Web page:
Welcome to week 11. 29 more weeks to go!

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Your little kumquat-sized baby is roughly the size of a strawberry this week. They are 1.6 inches (4.1 cm) and weigh about 1.6 ounces (45 grams).

Their head takes up almost half the length of their body. Don’t worry; their proportions will all even out by the time they are born. That head is starting to look like a cute human face with open nasal passages on the tip of the tiny nose, and the tongue and palate in the mouth have formed.

If you could see your baby, you would be able to see a clear outline of their spine. Their fingernails have started to grow on those mini fingers and toes. If you are having a boy, testes are developing, and if you are expecting a girl, ovaries are starting to form. Your baby is kicking and stretching and can do somersaults and forward rolls. They may even be hiccupping. Despite all the activity in your belly, you won’t be able to feel them for another month or two.


As your placenta and baby grow, your uterus has expanded to fill your pelvis. The umbilical cord supplies your baby with everything they need. The cord contains the umbilical vein and two umbilical arteries. The umbilical vein carries nutrient-rich, oxygenated blood from the placenta to your baby. The umbilical arteries carry deoxygenated, nutrient-depleted blood from your baby to the placenta.

You might be feeling hungry, which is a good thing and can signal that your morning sickness is calming down. While the saying eat for two is popular, you should only be increasing your calories by about 300 each day. You should also eat a high amount of protein. This nutrient does more than build muscle mass. Protein is necessary to structure, function, and regulate virtually all tissues in your body. You can imagine you need protein for yourself and your growing baby. While there is a Recommended Daily Allowance for protein during pregnancy, some research shows the RDA is underestimated and varies based on the stage of pregnancy. Supplemental protein powders are an easy solution if you need to add additional protein. When selecting a protein powder, there are considerations and cautions for some ingredients and contaminants. This episode examines the evidence on protein requirements during pregnancy, sources of protein in animal and plant-based diets, and supplementing with protein powders.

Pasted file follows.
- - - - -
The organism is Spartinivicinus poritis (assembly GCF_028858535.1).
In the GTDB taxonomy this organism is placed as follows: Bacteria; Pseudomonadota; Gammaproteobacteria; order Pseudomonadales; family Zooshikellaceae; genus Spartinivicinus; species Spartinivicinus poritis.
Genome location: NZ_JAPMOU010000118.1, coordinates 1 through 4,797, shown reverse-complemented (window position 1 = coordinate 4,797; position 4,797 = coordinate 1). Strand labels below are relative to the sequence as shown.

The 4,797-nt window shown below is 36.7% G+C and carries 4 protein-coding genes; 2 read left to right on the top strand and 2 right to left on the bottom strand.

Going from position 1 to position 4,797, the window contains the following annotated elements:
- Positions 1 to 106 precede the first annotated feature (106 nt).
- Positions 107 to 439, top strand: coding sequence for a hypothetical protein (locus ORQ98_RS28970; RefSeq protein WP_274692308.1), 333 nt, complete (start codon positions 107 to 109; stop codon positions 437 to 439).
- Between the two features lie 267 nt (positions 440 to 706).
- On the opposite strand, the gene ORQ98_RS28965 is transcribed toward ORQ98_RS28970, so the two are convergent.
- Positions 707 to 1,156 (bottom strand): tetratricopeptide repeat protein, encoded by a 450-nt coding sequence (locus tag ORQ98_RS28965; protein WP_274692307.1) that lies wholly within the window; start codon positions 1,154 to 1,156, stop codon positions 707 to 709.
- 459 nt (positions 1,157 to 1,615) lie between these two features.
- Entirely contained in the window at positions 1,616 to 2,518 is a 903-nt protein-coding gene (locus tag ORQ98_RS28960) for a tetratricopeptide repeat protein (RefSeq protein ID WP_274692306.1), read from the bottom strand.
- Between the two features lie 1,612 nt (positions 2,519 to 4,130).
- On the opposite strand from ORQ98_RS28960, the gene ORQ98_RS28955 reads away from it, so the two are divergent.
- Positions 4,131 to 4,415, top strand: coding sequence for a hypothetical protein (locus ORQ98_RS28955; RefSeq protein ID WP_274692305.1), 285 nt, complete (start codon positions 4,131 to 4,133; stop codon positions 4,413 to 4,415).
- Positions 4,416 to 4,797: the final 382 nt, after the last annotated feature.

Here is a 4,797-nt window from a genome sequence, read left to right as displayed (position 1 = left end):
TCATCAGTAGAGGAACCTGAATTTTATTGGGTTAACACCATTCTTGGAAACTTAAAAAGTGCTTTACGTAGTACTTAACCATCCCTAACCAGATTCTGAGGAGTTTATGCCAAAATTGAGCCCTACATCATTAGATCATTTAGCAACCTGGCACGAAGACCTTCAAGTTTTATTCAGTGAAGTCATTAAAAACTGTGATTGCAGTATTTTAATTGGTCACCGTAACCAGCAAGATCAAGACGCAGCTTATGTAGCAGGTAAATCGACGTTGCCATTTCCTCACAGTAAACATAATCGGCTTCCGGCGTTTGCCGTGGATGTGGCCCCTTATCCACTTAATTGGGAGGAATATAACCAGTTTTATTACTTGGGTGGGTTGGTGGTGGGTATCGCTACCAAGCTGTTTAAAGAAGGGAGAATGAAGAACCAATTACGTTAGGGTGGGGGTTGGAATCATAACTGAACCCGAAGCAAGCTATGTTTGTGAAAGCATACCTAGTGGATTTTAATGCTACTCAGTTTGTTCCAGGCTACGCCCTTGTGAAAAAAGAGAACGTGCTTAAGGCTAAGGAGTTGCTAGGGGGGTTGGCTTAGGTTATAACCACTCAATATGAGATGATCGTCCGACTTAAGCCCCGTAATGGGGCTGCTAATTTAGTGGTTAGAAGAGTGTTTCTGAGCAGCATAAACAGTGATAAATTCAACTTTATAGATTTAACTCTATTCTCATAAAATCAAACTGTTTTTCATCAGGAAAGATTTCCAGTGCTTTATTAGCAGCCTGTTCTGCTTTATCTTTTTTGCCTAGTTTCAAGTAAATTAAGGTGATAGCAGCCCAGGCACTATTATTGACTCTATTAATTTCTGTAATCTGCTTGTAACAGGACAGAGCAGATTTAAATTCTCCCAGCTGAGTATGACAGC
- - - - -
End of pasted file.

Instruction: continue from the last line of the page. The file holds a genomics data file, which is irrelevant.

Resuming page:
If you have been diagnosed with an incompetent cervix, next week opens the window (12-14 weeks) for the optimal time to get a cervical cerclage. This is a surgical procedure in which your cervix is surgically closed. Typically, if you have a McDonald’s or Shirodkar cerclage, the thread is removed around week 37. This is to allow your cervix to dilate when you go into labor. See this episode for more information on a short cervix, incompetent cervix, and cerclage.

Many expecting mothers experience headaches and migraines during pregnancy. If you did get migraines before you got pregnant, you might find that pregnancy improves the severity or the frequency of your migraines. We do not know the exact causes of migraines. They are thought to occur with changes in neurochemicals, nerve pathways, and blood flow. This differs from a headache often caused by stress or tension. Migraines can include nausea and vomiting. You may also see spots or have blind spots in your vision and sensitivity to light, noise, or smells. Whether you are dealing with headaches or migraines, this can affect your sleep, mood, nutrition intake, and overall quality of life. This episode covers diet and lifestyle changes to relieve headaches and migraines and discusses different medications and their safety during pregnancy and breastfeeding. 

Tip for Dads and Partners

Be supportive of your significant other being healthy. Their diet and lifestyle choices are the biggest influences on your baby’s health. The fundamental pillars of health include eating healthy whole foods, staying hydrated, exercising, and getting adequate sleep. See this episode for more information on your role during pregnancy and how you can support mom.

Want more evidence-based information to navigate your pregnancy and birth?

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